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What you Should Know as a First Time Buyer

By: Kevin Dowling BA (IMC) - Updated: 15 Oct 2012 | comments*Discuss
First Time Buyer Mortgage Seller Home

Buying your first home can be an exhausting, nerve-wracking and an expensive business. Buying a property will usually cost more than you think.

However, knowing what to expect can help you make the process smoother and quicker.

Finding the Right Mortgage

Securing a mortgage offer is no longer as simple a process as it once was. In previous years you could usually borrow around three and a half times your income, or if you were taking out a joint mortgage, two and a half times your combined income.

This has now changed. Most lenders are now basing their mortgage lending criteria on ‘affordability’. This process takes into account your savings and your debts, and also looks at your lifestyle, whether you have children and so on.

A rising cost for many first time buyers is the mortgage arrangement fee. Some lenders are asking for anything up to £1,000 in loan arrangement charges, survey fees and other ‘add-ons’ that will increase the cost of your mortgage.

The Deposit

At present, most lenders expect anyone applying for a new mortgage to have saved their own deposit of at least 10 percent.

In fact, the average deposit first time buyers are currently paying is closer to £20,000. The bigger the deposit, the best the terms of the mortgage you’ll be able to get.

You should also remember that as well as the deposit, you’ll need to consider all the other costs, such as mortgage arrangement fees, solicitor’s costs, removal fees, stamp duty and home and contents insurance. It all quickly adds up!

Home Information Pack (HIP)

If you're buying a home, make sure you see the Home Information Pack. Since 14 December 2007 every property put up for sale, regardless of size, must have a HIP available to prospective buyers.

The HIP gathers all the useful information needed at the start of the buying process, and is designed to be clear and informative.

Details contained within a HIP will include local land searches, title deeds and an energy performance certificate that outlines the energy efficiency rating of the property.

Solicitors and Surveys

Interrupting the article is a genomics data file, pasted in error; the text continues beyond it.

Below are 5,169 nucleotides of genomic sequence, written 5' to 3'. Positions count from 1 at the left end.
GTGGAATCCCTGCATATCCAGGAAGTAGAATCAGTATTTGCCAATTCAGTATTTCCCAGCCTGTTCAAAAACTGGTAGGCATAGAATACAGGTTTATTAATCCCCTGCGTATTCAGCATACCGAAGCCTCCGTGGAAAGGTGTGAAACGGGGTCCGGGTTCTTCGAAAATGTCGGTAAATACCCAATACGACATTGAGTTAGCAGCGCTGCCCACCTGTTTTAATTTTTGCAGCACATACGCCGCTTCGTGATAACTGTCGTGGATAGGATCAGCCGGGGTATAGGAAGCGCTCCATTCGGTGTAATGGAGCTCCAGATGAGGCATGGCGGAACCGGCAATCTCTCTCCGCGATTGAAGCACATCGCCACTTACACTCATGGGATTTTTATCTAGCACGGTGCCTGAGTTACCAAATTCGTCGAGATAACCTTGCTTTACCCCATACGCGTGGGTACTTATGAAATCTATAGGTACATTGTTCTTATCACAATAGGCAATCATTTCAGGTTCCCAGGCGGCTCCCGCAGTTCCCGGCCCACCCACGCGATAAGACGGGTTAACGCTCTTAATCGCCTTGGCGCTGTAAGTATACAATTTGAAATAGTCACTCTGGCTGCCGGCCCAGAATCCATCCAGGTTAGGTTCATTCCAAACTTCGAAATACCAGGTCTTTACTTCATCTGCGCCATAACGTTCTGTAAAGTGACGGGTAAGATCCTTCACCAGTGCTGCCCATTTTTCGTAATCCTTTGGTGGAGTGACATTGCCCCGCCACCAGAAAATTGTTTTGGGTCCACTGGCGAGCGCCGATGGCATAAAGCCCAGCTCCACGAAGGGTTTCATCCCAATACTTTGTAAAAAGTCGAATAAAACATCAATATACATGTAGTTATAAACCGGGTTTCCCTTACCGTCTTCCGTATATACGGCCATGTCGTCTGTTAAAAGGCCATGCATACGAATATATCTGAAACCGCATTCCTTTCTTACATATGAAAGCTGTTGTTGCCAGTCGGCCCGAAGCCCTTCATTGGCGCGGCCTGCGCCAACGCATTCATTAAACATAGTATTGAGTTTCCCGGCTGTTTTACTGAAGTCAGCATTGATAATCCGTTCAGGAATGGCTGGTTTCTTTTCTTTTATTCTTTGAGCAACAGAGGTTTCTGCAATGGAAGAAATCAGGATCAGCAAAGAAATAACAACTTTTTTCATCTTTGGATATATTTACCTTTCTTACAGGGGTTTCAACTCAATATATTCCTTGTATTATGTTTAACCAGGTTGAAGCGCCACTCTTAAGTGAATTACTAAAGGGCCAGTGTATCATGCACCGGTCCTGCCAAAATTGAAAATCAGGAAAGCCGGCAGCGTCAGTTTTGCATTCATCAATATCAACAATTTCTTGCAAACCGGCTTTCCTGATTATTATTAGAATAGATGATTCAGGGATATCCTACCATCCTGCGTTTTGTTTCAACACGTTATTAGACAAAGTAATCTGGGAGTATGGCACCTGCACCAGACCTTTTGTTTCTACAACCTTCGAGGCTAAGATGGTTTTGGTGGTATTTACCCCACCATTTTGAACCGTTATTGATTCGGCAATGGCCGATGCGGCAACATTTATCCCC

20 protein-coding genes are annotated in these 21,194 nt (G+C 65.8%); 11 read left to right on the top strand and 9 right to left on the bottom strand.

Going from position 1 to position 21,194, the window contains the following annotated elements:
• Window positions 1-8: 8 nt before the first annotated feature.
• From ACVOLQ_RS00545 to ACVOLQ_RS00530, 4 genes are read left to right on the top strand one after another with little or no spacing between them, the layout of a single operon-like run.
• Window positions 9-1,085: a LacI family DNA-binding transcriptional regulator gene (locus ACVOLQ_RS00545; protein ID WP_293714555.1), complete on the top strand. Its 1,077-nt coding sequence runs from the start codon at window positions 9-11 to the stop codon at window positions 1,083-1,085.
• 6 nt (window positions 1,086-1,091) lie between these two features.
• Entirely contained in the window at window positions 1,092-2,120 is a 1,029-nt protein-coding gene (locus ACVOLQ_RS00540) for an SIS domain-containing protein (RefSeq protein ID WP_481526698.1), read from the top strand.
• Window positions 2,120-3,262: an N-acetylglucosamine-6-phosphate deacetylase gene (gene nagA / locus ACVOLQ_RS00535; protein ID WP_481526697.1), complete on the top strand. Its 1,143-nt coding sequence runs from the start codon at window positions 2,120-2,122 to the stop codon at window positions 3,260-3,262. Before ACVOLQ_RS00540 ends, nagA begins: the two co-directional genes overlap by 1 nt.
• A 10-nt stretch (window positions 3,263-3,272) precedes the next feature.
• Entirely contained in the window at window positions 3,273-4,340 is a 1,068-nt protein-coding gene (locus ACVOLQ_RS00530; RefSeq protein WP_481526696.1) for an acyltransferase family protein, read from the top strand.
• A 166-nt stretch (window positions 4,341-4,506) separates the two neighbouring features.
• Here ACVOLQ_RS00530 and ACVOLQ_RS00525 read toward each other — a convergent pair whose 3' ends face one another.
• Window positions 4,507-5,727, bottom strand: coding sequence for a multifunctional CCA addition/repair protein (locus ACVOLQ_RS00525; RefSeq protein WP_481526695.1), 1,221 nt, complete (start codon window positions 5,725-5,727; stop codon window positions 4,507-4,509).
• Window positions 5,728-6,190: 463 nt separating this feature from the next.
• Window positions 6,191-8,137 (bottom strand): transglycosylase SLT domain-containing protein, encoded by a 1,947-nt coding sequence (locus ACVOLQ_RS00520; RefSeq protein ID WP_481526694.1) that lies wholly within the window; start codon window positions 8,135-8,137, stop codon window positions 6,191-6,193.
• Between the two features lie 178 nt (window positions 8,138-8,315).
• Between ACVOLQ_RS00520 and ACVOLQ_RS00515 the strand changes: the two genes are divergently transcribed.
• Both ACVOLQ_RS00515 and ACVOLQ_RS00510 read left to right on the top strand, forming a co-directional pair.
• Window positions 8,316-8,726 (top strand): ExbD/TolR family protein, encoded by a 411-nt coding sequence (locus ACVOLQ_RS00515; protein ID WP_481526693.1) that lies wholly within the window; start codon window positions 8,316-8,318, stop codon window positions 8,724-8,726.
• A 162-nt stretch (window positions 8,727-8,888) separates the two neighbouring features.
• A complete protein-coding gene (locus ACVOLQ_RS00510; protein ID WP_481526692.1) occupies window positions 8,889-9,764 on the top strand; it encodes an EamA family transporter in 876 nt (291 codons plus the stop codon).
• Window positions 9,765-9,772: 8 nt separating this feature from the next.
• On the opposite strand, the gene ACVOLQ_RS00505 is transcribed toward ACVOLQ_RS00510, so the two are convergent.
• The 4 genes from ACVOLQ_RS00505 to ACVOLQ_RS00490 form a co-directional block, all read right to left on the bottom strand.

Choosing the right solicitor is important. You will be relying on them to make sure that the legal aspects of the sale are satisfactory, making sure that the seller is legally entitled to sell the property, and that there are no disputes over land you should be aware of.

Your mortgage lender will arrange a basic survey to check the value of the property, usually for a cost to you of £150 or more.

You may decide that it would be worth arranging for a more detailed survey that would identify any problems such as dry rot, subsidence or structural problems. A more thorough survey will cost you closer to £400.

If the survey reveals any serious concerns, you then have to decide if you want to continue with the purchase, or ask for the price of the property to be reduced.

The mortgage lender may lower their valuation and reduce their mortgage offer as a result. Unless you can persuade the seller to reduce the price, you may be forced to make up the shortfall.

The Final Hurdle

When you reach the ‘exchange’ stage, this means that both the buyer and the seller are fully committed to the deal. If you decide to pull out at this stage, you will lose your deposit. The seller cannot decide to accept a higher offer after this point.

After the exchange, the ‘completion’ date can be set – although it is possible to exchange and complete on the same day if you need to move quickly. Completion means that you get the keys and can move in. Congratulations!

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